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Tulalip Tribes open Hibulb Cultural Center
TULALIP — For the members of the Tulalip Tribes, the exhibits of the Hibulb Cultural Center are not dry relics from distant times, but vital items of personal significance that keep the memories of their families and ancestors alive as their culture moves forward into the future.
When the Center opened to Tulalip Tribal members and select guests on Aug. 19, one day before opening to the general public, Tribal member Jean Morris was excited to use its touchscreen computers to map out the roots of her family tree, as she identified Henry Paul and Amelia Jackson as among her ancestors.
“This is so cool,” Morris said, as her fingers traced the lines of her heritage on one of the Center’s walls. “I really didn’t expect to see this. We had an ‘Aunt Jackie’ who we called that because her last name was Jackson.”
James Madison had carved a nine-foot-tall wooden totem for the Center, of an elder woman wearing tribal regalia and carrying a clam basket, but as he, his wife Jessica and his sons Jayden and Jevin browsed through the glass-cased artifacts, he was surprised to find another piece of family artistry on display.
“Ray Moses had asked my dad to paint his drum,” Madison said. “This is the first time I’ve seen it. Seeing how everyone is reacting is very humbling. In my work, I tried to respect the elders of our culture.”
Respect for veterans was also showcased at the Center’s first living history exhibition, “Warriors We Remember,” as Tribal member Brianne DiStefano was gratified to see a photo of her father, Joe Gobin, on its wall of honored veterans.
“I’ve had two grandfathers and numerous uncles and cousins in the service,” DiStefano said. “It’s nice to see them all up there.”
Tulalip Tribal Chair Mel Sheldon Jr. found his own Army Air Cavalry helmet and uniform patch under bright lights in the Center.
“The Tulalip people have a rich legacy of joining the military in both war and peacetime,” Sheldon said. “It makes me proud to see us step up.”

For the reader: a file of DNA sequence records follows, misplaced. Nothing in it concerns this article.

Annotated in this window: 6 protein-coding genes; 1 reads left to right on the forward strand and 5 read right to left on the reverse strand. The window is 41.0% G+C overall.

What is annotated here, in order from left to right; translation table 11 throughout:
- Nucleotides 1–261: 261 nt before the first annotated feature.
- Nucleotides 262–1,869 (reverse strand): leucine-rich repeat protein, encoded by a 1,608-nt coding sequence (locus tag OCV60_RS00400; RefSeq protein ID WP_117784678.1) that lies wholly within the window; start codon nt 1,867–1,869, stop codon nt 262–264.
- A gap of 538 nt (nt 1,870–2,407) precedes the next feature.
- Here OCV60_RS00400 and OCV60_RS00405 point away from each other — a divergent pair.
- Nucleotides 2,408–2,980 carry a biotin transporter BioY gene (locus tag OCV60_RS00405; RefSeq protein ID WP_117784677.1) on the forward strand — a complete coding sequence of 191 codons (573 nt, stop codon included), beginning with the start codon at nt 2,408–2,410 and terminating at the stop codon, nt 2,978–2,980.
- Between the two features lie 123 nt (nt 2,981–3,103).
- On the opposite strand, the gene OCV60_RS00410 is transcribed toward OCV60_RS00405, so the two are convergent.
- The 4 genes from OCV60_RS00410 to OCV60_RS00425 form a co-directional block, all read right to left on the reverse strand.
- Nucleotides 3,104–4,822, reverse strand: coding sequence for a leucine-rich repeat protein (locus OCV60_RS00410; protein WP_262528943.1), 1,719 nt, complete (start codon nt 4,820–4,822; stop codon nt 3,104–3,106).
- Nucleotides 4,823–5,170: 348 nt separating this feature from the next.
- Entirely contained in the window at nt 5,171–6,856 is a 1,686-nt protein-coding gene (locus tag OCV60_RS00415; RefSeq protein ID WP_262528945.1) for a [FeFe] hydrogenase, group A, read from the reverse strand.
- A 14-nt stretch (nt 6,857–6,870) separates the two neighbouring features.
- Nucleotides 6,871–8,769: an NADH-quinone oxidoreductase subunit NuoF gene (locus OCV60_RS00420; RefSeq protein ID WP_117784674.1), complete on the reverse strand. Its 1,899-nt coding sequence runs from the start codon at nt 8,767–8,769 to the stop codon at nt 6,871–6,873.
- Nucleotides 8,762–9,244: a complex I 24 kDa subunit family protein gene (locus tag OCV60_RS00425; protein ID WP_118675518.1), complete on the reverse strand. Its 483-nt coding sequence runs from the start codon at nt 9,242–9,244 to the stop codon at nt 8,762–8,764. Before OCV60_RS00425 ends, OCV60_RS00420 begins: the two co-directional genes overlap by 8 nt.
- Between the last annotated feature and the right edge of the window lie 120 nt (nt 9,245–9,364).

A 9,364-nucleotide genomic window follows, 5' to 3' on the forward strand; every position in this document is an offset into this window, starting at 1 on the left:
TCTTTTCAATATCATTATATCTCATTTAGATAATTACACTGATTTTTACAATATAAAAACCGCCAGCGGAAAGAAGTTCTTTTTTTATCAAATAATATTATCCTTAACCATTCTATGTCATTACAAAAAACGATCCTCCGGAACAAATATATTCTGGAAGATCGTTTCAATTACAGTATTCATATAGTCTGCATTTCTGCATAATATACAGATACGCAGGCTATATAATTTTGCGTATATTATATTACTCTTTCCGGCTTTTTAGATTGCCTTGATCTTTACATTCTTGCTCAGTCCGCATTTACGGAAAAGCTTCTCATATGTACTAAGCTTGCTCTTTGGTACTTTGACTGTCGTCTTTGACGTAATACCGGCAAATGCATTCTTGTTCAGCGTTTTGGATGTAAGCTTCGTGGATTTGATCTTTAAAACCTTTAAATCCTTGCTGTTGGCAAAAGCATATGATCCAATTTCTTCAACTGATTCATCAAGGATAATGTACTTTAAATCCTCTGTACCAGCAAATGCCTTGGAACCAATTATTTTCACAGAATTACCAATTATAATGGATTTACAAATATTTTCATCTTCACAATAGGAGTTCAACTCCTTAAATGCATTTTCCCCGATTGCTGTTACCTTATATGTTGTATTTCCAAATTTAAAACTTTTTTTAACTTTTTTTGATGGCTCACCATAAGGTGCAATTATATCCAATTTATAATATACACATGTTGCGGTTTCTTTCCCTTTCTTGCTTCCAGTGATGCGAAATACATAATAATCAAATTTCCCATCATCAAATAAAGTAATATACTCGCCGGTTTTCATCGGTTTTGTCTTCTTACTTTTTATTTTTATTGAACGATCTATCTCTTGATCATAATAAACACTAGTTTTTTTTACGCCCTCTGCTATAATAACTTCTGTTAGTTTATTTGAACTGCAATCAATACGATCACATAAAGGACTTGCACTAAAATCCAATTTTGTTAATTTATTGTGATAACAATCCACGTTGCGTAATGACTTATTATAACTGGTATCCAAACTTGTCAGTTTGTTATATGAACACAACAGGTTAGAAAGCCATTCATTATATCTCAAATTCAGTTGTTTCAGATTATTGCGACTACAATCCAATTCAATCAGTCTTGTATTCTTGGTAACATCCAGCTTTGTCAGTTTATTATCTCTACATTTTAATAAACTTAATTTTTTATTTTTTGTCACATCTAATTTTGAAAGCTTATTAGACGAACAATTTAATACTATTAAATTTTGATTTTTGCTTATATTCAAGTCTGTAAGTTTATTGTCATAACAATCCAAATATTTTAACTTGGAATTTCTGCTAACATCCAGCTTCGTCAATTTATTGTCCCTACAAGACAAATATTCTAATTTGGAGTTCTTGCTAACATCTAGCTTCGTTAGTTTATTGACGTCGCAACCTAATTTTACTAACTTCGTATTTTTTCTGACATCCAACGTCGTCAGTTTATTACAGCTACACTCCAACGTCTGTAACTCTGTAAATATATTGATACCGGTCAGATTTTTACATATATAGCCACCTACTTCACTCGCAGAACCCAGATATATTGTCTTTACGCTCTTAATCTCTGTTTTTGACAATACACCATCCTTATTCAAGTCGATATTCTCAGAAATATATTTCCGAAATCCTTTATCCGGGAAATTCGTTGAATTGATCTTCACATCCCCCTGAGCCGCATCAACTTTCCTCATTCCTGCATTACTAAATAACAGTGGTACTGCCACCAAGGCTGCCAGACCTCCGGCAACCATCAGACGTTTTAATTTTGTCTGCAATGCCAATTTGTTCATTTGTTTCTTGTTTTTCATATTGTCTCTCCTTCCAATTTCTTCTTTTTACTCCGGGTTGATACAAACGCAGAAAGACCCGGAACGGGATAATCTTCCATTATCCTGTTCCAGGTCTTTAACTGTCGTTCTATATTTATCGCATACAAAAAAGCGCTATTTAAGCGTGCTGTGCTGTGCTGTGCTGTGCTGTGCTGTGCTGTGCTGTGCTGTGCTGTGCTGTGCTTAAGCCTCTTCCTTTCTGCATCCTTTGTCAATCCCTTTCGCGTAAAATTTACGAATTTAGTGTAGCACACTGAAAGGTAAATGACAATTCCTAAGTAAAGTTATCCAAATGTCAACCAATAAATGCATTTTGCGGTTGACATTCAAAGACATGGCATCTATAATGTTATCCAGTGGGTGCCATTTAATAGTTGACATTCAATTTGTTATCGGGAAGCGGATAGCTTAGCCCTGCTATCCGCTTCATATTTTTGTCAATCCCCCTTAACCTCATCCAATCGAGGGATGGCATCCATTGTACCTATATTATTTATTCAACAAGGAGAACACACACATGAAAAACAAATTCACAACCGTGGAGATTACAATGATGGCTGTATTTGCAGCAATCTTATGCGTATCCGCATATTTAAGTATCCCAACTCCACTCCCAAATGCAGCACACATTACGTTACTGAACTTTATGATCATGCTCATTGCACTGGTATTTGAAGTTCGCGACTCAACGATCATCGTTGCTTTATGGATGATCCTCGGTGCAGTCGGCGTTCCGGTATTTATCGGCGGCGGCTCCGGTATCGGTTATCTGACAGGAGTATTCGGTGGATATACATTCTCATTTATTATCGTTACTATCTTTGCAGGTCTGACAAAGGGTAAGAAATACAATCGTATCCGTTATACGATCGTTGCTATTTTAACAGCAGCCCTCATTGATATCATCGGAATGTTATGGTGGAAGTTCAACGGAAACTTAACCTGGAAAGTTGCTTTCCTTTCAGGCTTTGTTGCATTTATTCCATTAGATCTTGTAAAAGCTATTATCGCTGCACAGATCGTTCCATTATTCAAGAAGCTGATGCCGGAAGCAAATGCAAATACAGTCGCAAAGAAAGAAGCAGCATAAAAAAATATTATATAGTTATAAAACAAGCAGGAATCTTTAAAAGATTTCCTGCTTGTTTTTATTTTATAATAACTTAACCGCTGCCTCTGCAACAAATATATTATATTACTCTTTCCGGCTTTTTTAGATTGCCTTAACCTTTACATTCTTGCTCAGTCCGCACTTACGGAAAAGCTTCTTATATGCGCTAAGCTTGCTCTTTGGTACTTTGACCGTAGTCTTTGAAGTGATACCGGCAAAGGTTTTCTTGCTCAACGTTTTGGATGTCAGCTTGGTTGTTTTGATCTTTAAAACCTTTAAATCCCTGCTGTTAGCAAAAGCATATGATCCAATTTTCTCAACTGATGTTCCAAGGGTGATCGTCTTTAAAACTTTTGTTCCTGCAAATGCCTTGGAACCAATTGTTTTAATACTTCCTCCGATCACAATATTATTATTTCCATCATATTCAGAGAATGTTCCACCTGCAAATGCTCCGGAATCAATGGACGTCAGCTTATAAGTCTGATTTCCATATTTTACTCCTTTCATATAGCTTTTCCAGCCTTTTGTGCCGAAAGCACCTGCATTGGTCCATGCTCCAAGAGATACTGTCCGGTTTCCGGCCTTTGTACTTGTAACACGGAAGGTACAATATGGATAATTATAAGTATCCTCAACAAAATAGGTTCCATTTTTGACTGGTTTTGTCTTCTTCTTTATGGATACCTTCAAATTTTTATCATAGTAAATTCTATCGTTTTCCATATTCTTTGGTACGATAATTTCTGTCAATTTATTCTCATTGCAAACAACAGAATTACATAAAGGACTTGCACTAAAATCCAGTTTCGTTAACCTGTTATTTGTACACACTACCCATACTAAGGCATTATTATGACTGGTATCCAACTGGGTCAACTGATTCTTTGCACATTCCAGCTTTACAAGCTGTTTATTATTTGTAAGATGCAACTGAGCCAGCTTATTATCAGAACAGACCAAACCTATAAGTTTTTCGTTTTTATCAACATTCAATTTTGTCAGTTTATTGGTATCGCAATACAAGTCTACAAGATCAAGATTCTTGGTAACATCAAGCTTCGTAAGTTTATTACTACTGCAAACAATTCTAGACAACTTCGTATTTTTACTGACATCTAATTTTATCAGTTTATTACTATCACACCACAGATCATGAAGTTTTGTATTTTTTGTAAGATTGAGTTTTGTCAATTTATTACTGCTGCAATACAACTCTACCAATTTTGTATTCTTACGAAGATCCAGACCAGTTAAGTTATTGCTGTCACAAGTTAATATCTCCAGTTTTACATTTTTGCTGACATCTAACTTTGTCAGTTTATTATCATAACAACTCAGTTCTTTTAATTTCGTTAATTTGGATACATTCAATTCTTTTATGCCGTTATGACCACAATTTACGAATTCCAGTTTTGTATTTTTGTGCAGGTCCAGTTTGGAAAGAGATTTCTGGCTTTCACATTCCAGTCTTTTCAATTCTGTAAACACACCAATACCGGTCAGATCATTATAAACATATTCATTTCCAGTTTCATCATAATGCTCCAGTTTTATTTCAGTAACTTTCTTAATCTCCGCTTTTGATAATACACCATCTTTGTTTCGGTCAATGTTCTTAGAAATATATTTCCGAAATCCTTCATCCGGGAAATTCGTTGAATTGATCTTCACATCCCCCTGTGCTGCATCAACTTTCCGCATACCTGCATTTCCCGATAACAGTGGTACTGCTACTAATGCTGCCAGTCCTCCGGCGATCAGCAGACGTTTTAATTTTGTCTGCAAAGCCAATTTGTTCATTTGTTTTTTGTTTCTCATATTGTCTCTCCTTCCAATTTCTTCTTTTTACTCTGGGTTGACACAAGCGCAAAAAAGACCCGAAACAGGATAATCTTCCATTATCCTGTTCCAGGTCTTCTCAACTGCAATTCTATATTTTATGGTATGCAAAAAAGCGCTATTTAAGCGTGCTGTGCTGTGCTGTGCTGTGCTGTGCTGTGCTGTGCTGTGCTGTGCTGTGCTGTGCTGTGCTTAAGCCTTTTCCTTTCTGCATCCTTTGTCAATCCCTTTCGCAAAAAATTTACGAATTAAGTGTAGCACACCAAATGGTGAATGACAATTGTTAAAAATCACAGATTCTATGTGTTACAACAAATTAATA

Sheldon suggested that the next exhibition could be devoted to the elders of the Tribes to ensure that their stories are not forgotten.
Hank Gobin, director of the Hibulb Cultural Center and Natural History Preserve, credited the long memories and commitment of several Tulalip Tribal members with keeping the dream of such a Center alive for three decades, and called upon witnesses from Tulalip and representatives of a number of visiting tribes to remember the Center’s opening as a landmark day in the Tribes’ history.
The 23,000-square-foot building cost $19 million, which was funded through proceeds from Quil Ceda Village the Tribes’ casinos, and was designed to bring natural light into its long east-west hallway, following the path of the sun and recalling the layout of a tribal smokehouse. A replica smokehouse within the building shows films about Tulalip Tribal traditions, its screens flanked by four totem poles carved by Tribal member William Shelton for a smokehouse built in 1914. Harriette Shelton Williams, William Shelton’s daughter and an early advocate for such a museum, passed the poles onto her son, Wayne Williams, who kept them on the family’s property.
Gobin credited Wayne Williams with donating more than 280 items to the museum, while Tribal Board member Mark Hatch noted the significant number of similar artifacts that literally came from other Tribal members’ closets, attics and backyards, stored in those places for decades because there was no central location where they could be preserved and presented to the public.
“How many years will our grandchildren talk about us and about this day?” Tribal Board member Don Hatch Jr. asked. “This is good medicine that we’re sharing here today.”